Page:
I’ll be honest and say that I was one of those kids who barely had to try in school. Technically, I was “gifted” and able to absorb the material faster, better, stronger, etc. So I spent a lot of my early academic career day dreaming, reading, and writing, but not really learning. I understood the lessons enough to parrot them back at the teacher and utilize them, but I didn’t apply them to my own life or my own way of thinking in the way that learning is supposed to do.
That all changed at university. Suddenly the lessons made sense in a way they hadn’t before, somehow everything became more engaging, and I realized that education is supposed to help me make informed decisions as a citizen. Understanding math helps me understand the repercussions of an economic depression, getting political science and history is making me more aware of my rights and responsibilities as a voter in a democratic system, reading and analyzing text has increased my ability to think critically and understand what is really being said behind the words on the page. I didn’t really get how much of a difference there was between university and public education learning until now.
I did attempt to skate my way through my earlier years of university—with mixed results. Classes I could have aced were settled with B’s, and I made the excuse that I wouldn’t be able to handle 15 credits because I’d never done so before. This semester I proved myself wrong in the best way possible.
With graduate school looming in the future, a need to succeed, and engaging classes, I managed to take 15 credits and score four A’s and one A-. This is the best I’ve done since high school, and I feel that I deserved and worked for these grades because—for once—I was an active student. I did the readings, discussed and asked questions in class, took notes at lectures, missed class only a handful of times, wrote, edited, and revised papers sometimes beyond the scope of the assignment.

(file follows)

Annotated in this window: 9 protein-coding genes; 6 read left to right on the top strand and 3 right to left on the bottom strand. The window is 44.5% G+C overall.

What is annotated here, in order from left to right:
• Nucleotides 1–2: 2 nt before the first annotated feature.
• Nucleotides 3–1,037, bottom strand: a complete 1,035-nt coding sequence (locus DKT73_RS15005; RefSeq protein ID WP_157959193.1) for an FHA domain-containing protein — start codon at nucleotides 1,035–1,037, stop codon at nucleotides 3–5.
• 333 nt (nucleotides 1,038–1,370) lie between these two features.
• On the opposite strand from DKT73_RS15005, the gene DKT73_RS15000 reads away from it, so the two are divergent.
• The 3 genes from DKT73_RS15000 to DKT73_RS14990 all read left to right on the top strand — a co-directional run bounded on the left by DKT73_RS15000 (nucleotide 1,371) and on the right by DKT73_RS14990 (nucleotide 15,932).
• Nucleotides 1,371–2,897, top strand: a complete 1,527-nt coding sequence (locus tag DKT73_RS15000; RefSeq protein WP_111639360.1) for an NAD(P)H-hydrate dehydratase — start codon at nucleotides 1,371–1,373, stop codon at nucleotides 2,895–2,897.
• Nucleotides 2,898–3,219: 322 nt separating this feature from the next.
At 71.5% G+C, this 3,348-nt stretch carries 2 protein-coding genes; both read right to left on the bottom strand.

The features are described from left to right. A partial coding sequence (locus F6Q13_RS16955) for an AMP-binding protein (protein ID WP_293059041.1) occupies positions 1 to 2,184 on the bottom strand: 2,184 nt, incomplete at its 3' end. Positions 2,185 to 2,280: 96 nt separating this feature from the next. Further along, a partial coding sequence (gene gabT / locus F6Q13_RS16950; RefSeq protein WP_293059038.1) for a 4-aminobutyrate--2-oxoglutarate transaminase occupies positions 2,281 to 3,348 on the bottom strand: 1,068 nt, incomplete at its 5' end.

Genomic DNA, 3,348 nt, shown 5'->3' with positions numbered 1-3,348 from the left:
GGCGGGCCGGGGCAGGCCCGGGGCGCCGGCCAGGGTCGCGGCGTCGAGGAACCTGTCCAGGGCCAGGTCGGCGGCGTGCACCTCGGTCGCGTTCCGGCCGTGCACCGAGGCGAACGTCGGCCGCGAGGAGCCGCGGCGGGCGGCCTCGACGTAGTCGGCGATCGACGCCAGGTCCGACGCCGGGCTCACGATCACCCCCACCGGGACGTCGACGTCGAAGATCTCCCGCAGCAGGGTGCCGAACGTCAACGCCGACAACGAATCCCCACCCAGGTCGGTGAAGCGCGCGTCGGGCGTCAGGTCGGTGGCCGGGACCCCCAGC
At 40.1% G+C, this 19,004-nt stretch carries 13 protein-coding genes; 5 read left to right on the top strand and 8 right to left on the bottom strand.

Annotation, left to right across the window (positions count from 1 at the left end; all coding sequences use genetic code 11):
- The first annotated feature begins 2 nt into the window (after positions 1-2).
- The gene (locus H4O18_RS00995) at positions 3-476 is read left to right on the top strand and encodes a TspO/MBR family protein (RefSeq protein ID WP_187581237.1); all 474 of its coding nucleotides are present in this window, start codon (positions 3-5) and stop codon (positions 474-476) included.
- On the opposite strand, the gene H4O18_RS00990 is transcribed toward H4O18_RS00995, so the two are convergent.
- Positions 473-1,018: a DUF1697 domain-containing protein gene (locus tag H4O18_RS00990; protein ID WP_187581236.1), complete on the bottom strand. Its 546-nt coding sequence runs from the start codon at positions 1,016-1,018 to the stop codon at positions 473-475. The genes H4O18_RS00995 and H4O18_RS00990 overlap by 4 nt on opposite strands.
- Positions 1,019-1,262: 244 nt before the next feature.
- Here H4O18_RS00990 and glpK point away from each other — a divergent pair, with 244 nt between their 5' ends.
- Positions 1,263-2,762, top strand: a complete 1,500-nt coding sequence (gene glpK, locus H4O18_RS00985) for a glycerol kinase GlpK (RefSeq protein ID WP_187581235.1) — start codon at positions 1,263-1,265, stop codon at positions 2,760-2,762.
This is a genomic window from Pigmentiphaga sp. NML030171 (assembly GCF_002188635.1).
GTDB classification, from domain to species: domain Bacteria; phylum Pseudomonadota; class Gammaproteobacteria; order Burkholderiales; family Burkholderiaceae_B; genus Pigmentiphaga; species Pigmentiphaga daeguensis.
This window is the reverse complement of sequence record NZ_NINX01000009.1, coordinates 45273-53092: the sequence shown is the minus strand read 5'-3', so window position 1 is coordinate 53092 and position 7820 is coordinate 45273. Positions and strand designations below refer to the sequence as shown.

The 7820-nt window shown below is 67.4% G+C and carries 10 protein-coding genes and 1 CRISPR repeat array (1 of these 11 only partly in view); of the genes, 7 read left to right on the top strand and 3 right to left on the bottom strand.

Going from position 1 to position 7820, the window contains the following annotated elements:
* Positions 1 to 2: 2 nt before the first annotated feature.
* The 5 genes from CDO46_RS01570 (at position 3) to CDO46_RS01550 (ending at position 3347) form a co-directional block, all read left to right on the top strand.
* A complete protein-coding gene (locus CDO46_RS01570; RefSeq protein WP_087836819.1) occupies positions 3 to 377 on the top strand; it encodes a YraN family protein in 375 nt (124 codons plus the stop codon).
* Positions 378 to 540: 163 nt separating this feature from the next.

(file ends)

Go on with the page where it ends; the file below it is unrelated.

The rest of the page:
I did a lot of things for the first time this semester. I wrote a twenty-five page paper on Twilight and sexism, created an annotated bibliography for history, wrote a profile on Barbie, a proposal for how the Core Writing Program could use social media to their benefit, a statement of purpose for graduate school, and revised my query letter. My internship with the English department as their social media intern was so successful that they gave me a job doing the same thing! That’s right people: I get paid to Tweet.
This semester was also bittersweet because one of my favorite professors is retiring. He taught me how to love linguistics, syntax, and semantics—crazy things that Freshman me would’ve never imagined liking. He opened my eyes to the possibilities of my future, talked me back into applying to grad school when another professor said not to, and made me realize that I can spend my whole life writing, and isn’t that good enough? We’ve talked language, politics, literature, pasts, and I can honestly say that being his student has been one of the greatest honors of my undergraduate career. I will never forget what he taught me. Thank you, Dr. Hardy.
So what’s next? I only have one semester left till graduation, at least one job under my belt, and a summer to prepare for the craziness. I’ll be taking 12 credits, working as social media manager for the English department, maybe have another job, be working on my applications for graduate school, serving as president of three clubs, and (as always) writing. It sounds overwhelming, but this semester has proved that I can handle a big workload if I focus, work hard, and stay ahead of the schedule.
The greatest thing about beating the best semester ever is that I proved myself wrong, and I’m happy about that. So here’s to a summer to relax and prepare, and then to another better-than-best term!
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